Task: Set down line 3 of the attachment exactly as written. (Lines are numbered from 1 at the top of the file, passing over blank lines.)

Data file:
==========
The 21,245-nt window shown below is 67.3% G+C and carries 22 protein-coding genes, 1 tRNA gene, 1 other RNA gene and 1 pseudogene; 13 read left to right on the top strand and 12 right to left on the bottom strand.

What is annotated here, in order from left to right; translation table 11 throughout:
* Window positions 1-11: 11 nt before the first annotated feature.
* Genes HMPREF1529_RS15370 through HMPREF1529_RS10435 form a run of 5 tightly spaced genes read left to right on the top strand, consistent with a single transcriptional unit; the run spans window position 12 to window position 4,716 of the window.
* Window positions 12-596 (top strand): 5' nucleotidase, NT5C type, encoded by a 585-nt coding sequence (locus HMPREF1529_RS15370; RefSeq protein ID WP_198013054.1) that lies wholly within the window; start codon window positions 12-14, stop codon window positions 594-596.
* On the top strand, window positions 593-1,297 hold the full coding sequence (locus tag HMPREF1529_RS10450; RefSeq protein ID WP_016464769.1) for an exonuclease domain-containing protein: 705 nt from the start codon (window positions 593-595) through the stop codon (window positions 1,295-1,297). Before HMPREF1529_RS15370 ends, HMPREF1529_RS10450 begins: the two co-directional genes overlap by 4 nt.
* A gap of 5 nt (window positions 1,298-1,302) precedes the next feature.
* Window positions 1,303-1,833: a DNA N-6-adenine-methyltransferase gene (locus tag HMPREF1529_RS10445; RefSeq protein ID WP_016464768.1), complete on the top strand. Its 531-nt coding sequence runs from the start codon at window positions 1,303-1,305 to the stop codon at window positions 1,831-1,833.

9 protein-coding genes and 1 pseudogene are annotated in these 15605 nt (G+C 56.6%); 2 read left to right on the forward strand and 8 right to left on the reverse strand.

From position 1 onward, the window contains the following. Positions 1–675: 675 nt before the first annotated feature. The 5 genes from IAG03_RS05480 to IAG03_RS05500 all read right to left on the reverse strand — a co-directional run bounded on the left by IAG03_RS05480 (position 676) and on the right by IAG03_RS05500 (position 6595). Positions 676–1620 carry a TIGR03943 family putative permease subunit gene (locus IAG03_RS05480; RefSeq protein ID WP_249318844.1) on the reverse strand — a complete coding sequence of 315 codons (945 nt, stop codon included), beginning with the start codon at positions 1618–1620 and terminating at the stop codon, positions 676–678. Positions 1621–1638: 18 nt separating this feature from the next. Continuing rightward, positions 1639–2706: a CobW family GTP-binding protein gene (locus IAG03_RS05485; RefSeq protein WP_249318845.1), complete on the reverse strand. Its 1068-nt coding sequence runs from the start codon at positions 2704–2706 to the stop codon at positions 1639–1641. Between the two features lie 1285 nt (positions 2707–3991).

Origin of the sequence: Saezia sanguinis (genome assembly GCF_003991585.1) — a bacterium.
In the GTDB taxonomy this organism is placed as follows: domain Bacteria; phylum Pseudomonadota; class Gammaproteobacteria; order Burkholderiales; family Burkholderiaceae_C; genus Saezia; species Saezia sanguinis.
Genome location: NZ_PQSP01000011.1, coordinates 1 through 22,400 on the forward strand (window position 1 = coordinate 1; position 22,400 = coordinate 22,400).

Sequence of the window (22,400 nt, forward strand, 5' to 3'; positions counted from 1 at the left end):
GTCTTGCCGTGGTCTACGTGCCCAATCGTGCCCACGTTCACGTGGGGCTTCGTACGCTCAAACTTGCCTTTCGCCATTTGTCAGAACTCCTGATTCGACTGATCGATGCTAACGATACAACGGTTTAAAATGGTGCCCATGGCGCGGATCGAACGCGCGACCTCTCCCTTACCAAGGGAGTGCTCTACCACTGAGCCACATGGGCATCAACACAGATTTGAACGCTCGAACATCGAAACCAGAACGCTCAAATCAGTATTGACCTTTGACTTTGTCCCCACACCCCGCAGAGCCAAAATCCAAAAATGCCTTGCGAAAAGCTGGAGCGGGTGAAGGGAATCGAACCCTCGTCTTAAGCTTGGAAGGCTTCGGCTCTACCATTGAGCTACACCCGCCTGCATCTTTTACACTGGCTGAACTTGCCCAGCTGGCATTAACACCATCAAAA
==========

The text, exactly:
* Window positions 1-11: 11 nt before the first annotated feature.